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Dec 01, 2003 (United Press International via COMTEX) -- CT SCANS FIND TINY CANCERS

Doctors say a 15-minute CT scan can find tiny cancers, stones and other problems in the kidneys, bladders and urinary tracts of high-risk patients. They say the method could potentially curtail the need for many additional tests and avert delayed detection and treatment. The detailed imaging scan can be done using modern computed tomography machines found in many large hospitals, say University of Michigan Health System radiologists. They told the annual meeting of the Radiological Society of North America the technique is sensitive, accurate and easy to adopt.


A new drug stands to benefit millions of men with enlarged prostate, its developers at University College London say. The drug, called Rho-kinase inhibitor, was shown in preliminary tests to relax the prostate and stop the growth of cells within it. The findings, described in the Journal of Urology, could be of interest to the 85 percent of men over 50 who suffer from the condition, which causes frequent urination and irritation due to the obstruction of urine flow. Current treatments aim to either relax the prostrate or reduce its size as two separate actions. They also have undesired hormonal effects, doctors said.


Americans suffer half the strokes of Europeans, primarily because twice as many U.S. residents have their high blood pressure under control. Surveys show 29 percent of Americans with hypertension have it controlled, compared to less than 11 percent of Europeans, researchers report in Hypertension: Journal of the American Heart Association. The scientists at Loyola University Health System studied hypertension prevalence, treatment and control among the 35-to-64-year-olds in five European countries, Canada and the United States. "Only 5 percent of people in Spain and 10 percent of people in England with (high) blood pressure had it controlled," said study co-author Dr. Richard Cooper, chairman of preventive medicine and epidemiology at Loyola University Chicago Stritch School of Medicine.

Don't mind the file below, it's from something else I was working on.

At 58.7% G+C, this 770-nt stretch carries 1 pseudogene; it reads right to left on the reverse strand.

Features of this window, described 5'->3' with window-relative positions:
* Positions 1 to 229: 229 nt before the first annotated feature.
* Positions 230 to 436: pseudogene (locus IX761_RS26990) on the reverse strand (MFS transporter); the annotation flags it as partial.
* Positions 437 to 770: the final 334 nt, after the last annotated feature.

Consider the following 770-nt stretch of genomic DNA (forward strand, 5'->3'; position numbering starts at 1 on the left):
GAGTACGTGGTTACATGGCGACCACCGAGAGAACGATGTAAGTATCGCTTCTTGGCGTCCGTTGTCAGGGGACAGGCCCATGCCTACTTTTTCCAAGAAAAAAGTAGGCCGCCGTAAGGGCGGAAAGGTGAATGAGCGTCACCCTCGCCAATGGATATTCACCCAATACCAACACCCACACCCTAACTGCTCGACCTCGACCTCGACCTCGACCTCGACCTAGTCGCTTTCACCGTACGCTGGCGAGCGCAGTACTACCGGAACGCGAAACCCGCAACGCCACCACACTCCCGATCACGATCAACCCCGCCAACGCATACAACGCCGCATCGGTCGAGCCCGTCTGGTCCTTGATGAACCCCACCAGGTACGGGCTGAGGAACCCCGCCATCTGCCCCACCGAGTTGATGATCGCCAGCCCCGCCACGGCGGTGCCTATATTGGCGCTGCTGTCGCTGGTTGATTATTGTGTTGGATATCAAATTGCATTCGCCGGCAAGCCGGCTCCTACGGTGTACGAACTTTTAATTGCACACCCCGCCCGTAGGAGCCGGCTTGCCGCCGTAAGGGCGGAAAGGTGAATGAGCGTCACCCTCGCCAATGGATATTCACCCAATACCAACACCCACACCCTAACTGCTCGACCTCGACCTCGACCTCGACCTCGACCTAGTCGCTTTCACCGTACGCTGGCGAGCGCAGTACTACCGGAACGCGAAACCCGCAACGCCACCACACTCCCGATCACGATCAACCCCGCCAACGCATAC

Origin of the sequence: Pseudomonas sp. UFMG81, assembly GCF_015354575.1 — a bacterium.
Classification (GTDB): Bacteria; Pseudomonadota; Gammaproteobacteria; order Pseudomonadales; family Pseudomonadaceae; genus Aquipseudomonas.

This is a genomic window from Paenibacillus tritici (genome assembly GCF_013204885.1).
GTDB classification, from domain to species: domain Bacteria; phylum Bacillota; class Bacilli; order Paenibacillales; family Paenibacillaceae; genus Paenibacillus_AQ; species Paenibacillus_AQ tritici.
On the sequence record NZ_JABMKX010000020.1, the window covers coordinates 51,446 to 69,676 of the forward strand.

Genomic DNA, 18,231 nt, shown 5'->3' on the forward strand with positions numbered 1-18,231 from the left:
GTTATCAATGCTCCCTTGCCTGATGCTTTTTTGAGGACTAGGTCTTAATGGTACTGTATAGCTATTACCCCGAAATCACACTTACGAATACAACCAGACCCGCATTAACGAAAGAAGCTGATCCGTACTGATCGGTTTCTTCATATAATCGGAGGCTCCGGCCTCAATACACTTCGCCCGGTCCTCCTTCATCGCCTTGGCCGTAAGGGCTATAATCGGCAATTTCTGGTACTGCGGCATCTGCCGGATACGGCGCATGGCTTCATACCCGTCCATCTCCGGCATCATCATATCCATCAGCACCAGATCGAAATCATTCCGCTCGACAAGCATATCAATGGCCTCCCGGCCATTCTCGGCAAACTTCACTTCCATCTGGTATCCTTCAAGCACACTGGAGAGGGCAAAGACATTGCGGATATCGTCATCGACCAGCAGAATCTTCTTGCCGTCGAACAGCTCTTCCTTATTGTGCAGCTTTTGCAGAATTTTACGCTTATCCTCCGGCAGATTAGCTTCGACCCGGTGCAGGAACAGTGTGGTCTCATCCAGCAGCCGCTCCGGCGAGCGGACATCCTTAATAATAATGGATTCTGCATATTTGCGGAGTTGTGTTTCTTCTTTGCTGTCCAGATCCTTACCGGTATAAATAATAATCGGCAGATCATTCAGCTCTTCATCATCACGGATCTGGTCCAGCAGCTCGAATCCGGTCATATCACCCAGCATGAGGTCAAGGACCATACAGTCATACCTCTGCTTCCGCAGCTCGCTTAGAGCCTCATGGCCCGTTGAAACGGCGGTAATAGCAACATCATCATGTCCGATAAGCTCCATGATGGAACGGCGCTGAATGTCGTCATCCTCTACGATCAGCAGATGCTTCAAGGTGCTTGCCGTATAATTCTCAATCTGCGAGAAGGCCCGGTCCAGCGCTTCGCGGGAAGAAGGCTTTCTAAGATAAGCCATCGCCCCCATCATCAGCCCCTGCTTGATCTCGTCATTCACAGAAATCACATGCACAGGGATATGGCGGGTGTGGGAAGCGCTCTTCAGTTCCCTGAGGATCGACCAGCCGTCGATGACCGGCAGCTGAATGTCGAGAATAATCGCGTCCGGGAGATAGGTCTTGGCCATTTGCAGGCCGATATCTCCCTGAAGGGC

The holiday party season has started and experts are warning revelers to drink in moderation and never to mix drinking and driving. Every year in the United States, more than 42,000 people are killed in motor vehicle accidents. Alcohol is involved in 41 percent of such crashes. Accidents involving alcohol usually result in more serious injuries than those where the drivers are sober, researchers said. Often-cited reasons include drunk drivers usually drive faster and don't wear seatbelts. University of Michigan researchers have identified another reason for the more severe injuries. "For some reason, alcohol seems to decrease the body's tolerance to the forces one experiences in a crash. Anyone in the car who has been drinking, whether driver or passenger, is therefore at a greater risk for injury," explains Ronald Maio, emergency medicine physician and director of the U-M Injury Research Center. He says as few as one or two drinks can significantly impair your driving ability. If you are going to drink, designate a non-drinking driver before you head out for the evening, he advises. In addition, doctors recommend you decide on a limit for the number of drinks you'll have in an evening and stick to it; have no more than one standard measure drink per hour; if you're pouring alcohol from a pitcher, pour your own, and only after you have emptied your glass; avoid shots and drinking games; and, be prepared to say, "No!"


(Editors: For more information about CT, contact Kara Gavin at (734) 764-2220 or For PROSTATE, contact Alex Brew at (207) 679-9726. For STROKES, Joanne Swanson at (708) 216-2445. For HOLIDAY, Mary Beth Reilly at

Copyright 2003 by United Press International.

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